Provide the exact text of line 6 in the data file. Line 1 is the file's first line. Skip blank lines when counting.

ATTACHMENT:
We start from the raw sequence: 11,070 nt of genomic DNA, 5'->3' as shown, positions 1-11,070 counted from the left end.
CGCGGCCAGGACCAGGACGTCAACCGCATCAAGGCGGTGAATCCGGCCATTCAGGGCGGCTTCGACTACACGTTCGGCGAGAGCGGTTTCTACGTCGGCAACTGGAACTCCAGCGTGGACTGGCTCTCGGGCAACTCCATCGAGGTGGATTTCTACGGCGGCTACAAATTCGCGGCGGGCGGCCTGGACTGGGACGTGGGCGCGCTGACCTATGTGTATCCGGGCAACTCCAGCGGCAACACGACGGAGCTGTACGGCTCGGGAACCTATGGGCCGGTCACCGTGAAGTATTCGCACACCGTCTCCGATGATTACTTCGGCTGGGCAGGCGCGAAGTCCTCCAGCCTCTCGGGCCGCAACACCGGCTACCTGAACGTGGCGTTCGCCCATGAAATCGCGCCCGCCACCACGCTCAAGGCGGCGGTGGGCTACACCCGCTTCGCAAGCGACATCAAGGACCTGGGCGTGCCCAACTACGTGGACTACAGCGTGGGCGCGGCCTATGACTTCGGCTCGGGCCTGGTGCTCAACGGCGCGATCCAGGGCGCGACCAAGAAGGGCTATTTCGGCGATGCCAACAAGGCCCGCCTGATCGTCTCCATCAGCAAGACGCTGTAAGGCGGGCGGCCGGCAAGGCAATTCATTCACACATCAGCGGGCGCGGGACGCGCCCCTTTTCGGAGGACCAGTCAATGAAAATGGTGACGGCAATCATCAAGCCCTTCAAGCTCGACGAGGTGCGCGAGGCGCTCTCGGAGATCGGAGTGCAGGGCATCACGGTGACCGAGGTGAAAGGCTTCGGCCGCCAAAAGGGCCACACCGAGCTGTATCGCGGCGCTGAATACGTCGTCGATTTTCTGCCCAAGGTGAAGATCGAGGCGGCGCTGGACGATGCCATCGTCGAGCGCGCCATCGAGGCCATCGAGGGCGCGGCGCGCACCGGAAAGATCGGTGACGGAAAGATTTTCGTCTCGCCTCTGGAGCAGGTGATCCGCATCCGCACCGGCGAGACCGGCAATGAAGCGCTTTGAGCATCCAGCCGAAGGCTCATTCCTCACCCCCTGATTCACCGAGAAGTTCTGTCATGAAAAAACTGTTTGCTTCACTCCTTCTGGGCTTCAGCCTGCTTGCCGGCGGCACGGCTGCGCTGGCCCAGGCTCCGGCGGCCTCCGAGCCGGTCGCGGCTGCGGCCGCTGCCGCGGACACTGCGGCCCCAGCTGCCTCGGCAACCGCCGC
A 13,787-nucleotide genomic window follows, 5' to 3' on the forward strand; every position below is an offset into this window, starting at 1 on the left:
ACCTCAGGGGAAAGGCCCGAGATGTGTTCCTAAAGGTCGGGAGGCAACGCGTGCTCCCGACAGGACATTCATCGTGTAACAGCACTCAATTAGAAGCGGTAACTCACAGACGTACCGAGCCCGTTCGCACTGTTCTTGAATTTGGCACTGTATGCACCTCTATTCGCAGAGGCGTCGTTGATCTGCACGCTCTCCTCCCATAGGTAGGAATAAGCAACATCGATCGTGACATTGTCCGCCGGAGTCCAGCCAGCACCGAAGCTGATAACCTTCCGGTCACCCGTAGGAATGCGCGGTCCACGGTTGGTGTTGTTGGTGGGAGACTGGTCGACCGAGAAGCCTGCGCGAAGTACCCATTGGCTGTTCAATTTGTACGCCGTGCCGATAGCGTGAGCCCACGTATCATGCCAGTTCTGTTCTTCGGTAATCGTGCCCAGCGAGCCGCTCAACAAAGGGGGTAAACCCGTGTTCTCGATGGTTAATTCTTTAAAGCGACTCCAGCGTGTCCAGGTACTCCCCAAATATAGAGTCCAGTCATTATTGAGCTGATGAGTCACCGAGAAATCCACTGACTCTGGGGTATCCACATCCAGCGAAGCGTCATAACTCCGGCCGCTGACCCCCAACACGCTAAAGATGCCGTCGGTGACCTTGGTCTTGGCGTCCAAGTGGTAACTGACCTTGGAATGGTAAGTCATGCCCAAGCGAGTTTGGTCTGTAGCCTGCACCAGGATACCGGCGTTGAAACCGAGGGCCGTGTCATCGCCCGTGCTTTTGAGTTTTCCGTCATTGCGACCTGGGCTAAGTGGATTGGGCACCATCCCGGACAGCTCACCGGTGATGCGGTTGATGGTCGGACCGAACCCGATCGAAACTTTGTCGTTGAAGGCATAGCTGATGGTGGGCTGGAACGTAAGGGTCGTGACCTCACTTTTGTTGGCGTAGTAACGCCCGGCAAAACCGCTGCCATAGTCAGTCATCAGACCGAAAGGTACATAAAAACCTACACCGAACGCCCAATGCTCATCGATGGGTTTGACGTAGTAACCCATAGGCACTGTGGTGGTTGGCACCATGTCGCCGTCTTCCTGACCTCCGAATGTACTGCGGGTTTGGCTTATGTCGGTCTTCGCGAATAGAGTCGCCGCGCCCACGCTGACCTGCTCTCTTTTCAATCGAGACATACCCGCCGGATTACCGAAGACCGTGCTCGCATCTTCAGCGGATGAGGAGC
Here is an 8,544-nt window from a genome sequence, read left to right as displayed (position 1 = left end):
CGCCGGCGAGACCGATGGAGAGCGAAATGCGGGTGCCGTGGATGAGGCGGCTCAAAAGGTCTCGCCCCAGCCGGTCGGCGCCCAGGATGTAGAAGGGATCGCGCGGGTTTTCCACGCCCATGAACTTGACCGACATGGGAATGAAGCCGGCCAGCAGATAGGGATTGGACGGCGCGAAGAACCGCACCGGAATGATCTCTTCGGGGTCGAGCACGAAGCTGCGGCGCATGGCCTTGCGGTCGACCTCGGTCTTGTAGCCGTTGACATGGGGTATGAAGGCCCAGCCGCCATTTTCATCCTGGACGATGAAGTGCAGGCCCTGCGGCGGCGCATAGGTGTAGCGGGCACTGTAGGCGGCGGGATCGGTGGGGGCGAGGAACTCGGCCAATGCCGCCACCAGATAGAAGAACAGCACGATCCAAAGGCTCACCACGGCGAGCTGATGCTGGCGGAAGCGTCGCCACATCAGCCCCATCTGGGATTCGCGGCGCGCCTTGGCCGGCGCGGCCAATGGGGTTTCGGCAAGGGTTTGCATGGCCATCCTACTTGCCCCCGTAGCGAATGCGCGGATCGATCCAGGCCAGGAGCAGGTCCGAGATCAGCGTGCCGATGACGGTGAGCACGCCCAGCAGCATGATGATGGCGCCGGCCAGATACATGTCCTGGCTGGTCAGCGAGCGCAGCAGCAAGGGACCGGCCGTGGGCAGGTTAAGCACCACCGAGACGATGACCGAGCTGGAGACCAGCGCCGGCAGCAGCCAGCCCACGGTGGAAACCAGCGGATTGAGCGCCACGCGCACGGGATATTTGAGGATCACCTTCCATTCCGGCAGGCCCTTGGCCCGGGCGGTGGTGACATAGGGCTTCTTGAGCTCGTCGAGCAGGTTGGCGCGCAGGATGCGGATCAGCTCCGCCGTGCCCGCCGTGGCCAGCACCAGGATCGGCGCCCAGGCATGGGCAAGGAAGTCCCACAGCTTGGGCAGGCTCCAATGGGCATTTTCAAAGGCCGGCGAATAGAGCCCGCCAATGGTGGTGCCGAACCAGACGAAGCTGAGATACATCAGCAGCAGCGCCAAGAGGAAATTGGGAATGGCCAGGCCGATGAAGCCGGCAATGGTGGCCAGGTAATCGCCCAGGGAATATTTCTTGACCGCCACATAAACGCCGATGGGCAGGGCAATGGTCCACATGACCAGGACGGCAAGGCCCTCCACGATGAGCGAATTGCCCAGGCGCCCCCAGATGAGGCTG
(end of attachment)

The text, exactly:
CGCCGGCGAGACCGATGGAGAGCGAAATGCGGGTGCCGTGGATGAGGCGGCTCAAAAGGTCTCGCCCCAGCCGGTCGGCGCCCAGGATGTAGAAGGGATCGCGCGGGTTTTCCACGCCCATGAACTTGACCGACATGGGAATGAAGCCGGCCAGCAGATAGGGATTGGACGGCGCGAAGAACCGCACCGGAATGATCTCTTCGGGGTCGAGCACGAAGCTGCGGCGCATGGCCTTGCGGTCGACCTCGGTCTTGTAGCCGTTGACATGGGGTATGAAGGCCCAGCCGCCATTTTCATCCTGGACGATGAAGTGCAGGCCCTGCGGCGGCGCATAGGTGTAGCGGGCACTGTAGGCGGCGGGATCGGTGGGGGCGAGGAACTCGGCCAATGCCGCCACCAGATAGAAGAACAGCACGATCCAAAGGCTCACCACGGCGAGCTGATGCTGGCGGAAGCGTCGCCACATCAGCCCCATCTGGGATTCGCGGCGCGCCTTGGCCGGCGCGGCCAATGGGGTTTCGGCAAGGGTTTGCATGGCCATCCTACTTGCCCCCGTAGCGAATGCGCGGATCGATCCAGGCCAGGAGCAGGTCCGAGATCAGCGTGCCGATGACGGTGAGCACGCCCAGCAGCATGATGATGGCGCCGGCCAGATACATGTCCTGGCTGGTCAGCGAGCGCAGCAGCAAGGGACCGGCCGTGGGCAGGTTAAGCACCACCGAGACGATGACCGAGCTGGAGACCAGCGCCGGCAGCAGCCAGCCCACGGTGGAAACCAGCGGATTGAGCGCCACGCGCACGGGATATTTGAGGATCACCTTCCATTCCGGCAGGCCCTTGGCCCGGGCGGTGGTGACATAGGGCTTCTTGAGCTCGTCGAGCAGGTTGGCGCGCAGGATGCGGATCAGCTCCGCCGTGCCCGCCGTGGCCAGCACCAGGATCGGCGCCCAGGCATGGGCAAGGAAGTCCCACAGCTTGGGCAGGCTCCAATGGGCATTTTCAAAGGCCGGCGAATAGAGCCCGCCAATGGTGGTGCCGAACCAGACGAAGCTGAGATACATCAGCAGCAGCGCCAAGAGGAAATTGGGAATGGCCAGGCCGATGAAGCCGGCAATGGTGGCCAGGTAATCGCCCAGGGAATATTTCTTGACCGCCACATAAACGCCGATGGGCAGGGCAATGGTCCACATGACCAGGACGGCAAGGCCCTCCACGATGAGCGAATTGCCCAGGCGCCCCCAGATGAGGCTG